I was given my first horse in July of 1985 at the age of eleven, which still ranks as one of the best days of my life, ever. I got everything I had been dreaming of wrapped up in a neat 14.2 hand, bay, blaze-faced package. Her name was Flicka, and I had her for thirteen years. I still consider the day I had to have her put to sleep for an incurable illness as one of the toughest days of my life.
Since then I have been blessed to have many horses come and go in my life. We’ve had no less than forty horses pass through the Strong Rock barn in the past eight years. I even still have Taffy, who my family bought as a companion for Flicka in 1987. Not many people get to keep a horse for 25 years. In all my years of teaching horseback riding I have had the pleasure to work with many horses who we horse folks label as “bomb-proof,” “babysitters,” or “packers” (meaning they will “pack” anyone who is aboard and take good care of them). Horseback riding teachers love these guys.
Strong Rock has had a couple of these wonderful horses to grace its arena. One of them is Maverick, who came to us through a neighbor. He taught countless campers to canter, which is a tricky skill for a beginner to master. He patiently cantered a slow, straight line, over and over, so they could get the feel of it. Maverick passed away a few days before Christmas from a blocked intestine. By the time I found him in the pasture it was too late for a vet to do anything for him. He is leaving a big gap in the horse line up for beginners for the summer, and a big gap in our hearts. He was a real trooper, and he is missed.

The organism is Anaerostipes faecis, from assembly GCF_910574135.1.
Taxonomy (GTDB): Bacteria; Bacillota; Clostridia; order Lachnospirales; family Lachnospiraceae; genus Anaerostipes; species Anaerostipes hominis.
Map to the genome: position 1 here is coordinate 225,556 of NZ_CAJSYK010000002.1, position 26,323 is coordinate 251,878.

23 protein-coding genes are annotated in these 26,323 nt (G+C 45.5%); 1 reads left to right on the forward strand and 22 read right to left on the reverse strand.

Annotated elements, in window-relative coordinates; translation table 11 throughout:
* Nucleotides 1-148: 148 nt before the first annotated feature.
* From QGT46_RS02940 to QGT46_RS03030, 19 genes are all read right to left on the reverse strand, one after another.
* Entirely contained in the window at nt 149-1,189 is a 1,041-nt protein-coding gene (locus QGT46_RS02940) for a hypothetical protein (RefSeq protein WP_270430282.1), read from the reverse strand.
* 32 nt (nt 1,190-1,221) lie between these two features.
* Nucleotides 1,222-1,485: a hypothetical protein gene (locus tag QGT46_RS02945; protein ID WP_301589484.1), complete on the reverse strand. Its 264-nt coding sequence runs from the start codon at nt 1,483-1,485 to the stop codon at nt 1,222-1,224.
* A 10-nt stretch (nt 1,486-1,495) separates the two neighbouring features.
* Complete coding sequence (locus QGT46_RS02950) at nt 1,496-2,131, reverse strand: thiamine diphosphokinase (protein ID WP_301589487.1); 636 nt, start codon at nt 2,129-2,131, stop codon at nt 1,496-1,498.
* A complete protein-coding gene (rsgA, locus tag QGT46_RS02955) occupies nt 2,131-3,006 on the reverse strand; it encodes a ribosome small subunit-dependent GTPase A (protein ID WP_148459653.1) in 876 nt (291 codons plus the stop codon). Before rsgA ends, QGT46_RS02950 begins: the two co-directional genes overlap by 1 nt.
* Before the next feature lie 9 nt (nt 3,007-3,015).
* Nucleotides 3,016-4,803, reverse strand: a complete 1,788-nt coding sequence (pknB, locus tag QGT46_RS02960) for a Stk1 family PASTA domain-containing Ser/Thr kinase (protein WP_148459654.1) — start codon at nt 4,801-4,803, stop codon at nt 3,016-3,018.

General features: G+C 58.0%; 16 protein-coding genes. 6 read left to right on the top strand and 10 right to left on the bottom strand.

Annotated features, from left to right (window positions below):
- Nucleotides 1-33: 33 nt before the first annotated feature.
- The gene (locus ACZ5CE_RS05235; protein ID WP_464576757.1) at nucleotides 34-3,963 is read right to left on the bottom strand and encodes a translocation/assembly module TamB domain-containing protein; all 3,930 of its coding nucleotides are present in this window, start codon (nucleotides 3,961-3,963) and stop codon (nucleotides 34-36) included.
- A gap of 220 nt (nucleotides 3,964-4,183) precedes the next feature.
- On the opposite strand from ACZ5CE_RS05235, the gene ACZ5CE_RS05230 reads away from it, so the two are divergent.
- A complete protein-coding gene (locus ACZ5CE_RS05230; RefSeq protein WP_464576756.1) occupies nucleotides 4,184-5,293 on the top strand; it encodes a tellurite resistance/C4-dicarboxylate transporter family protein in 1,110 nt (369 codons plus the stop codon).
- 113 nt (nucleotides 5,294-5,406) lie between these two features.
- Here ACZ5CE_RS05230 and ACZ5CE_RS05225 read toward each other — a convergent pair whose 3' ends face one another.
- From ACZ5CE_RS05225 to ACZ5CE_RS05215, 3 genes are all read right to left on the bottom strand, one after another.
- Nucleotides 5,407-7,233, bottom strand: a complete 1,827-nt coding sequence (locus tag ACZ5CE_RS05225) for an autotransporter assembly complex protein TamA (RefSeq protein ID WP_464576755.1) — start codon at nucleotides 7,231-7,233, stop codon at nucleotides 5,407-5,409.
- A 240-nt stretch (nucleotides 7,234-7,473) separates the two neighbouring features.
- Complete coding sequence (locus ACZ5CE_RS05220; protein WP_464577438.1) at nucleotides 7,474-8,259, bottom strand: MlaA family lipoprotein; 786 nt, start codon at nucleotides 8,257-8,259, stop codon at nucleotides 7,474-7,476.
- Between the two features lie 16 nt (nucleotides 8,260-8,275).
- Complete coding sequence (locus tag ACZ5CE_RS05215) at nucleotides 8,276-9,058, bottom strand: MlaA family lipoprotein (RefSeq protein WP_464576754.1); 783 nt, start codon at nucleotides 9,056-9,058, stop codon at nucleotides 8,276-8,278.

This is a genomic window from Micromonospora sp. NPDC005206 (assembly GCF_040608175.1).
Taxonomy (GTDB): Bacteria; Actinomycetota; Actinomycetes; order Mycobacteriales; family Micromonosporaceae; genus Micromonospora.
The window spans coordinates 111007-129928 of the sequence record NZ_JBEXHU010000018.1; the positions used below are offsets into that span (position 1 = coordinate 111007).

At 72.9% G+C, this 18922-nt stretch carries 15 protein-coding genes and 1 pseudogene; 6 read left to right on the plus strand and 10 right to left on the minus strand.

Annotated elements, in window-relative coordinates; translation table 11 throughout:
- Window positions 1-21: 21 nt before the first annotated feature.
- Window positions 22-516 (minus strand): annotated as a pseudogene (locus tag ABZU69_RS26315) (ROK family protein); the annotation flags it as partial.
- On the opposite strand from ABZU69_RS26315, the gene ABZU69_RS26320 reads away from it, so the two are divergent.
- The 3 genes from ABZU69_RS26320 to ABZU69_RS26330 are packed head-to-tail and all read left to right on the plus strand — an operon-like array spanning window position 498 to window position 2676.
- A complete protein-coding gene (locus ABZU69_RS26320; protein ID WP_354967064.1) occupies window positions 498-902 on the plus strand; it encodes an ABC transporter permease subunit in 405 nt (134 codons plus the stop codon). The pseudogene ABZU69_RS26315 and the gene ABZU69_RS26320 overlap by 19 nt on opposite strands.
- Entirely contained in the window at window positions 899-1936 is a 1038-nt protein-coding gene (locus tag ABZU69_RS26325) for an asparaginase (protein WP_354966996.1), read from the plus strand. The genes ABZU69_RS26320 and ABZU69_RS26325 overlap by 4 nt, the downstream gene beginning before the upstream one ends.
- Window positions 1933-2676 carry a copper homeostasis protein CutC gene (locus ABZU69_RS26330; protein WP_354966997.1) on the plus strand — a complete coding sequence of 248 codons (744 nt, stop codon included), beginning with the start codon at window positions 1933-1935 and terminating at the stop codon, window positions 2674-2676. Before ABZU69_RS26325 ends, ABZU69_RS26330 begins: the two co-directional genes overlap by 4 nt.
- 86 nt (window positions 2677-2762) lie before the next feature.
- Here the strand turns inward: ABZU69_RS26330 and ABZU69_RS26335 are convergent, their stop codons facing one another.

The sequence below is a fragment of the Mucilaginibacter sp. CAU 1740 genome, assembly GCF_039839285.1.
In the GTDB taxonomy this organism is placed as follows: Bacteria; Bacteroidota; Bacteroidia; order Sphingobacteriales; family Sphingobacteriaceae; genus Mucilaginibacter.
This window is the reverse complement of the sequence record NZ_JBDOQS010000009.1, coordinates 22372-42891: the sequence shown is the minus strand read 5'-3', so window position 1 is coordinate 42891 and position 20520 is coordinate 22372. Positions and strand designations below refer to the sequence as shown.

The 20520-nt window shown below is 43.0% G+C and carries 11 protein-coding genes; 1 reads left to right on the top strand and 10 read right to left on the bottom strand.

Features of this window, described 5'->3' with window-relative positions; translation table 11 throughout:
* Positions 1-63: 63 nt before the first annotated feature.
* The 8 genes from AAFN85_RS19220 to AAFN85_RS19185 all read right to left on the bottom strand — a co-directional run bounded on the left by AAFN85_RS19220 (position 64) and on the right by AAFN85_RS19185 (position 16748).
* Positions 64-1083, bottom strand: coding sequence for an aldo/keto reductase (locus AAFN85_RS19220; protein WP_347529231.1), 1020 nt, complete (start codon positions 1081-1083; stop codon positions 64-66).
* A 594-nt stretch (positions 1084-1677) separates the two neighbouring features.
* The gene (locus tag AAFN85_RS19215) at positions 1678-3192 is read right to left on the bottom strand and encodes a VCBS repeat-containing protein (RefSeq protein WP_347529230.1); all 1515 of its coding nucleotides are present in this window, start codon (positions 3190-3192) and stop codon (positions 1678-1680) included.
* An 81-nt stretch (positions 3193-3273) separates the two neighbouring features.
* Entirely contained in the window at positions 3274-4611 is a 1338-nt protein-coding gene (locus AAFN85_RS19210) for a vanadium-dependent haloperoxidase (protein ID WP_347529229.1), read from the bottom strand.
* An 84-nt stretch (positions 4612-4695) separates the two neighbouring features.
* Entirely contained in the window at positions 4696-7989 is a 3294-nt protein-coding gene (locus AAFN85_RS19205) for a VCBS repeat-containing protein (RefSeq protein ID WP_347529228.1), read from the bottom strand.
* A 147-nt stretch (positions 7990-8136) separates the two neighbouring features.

I’ve been considering the qualities of Maverick as they apply to my own life as a Christian. He was good-natured, agreeable, patient, and unflappable. He readily followed an instructor anywhere, especially when he was unsure about what to do, like when a camper who didn’t understand how to use the reins was aboard. He also read his Bible and prayed. (Just making sure you were paying attention!) He may not have been able to do all the things we as humans can, but he was a shining example of a faithful servant. He did have his cranky moments when the sun was too hot, the day was too long, or beginner riders had tugged at his mouth and bounced too hard. He never failed to head toward an instructor on days like these and just stand there, casting a longing eye toward the gate and the barn. He was looking for help and for rest.
Examination of my own life doesn’t always show me to be this kind of servant for my Lord. I pray that I will develop more and more of the qualities exemplified by Maverick and other “packers” I’ve had the privilege to know and work with. Patience, gentleness, always looking to my Master for rest and guidance, these are qualities God desires for me and for us all.
“Well done, good and faithful servant.” Matthew 25:21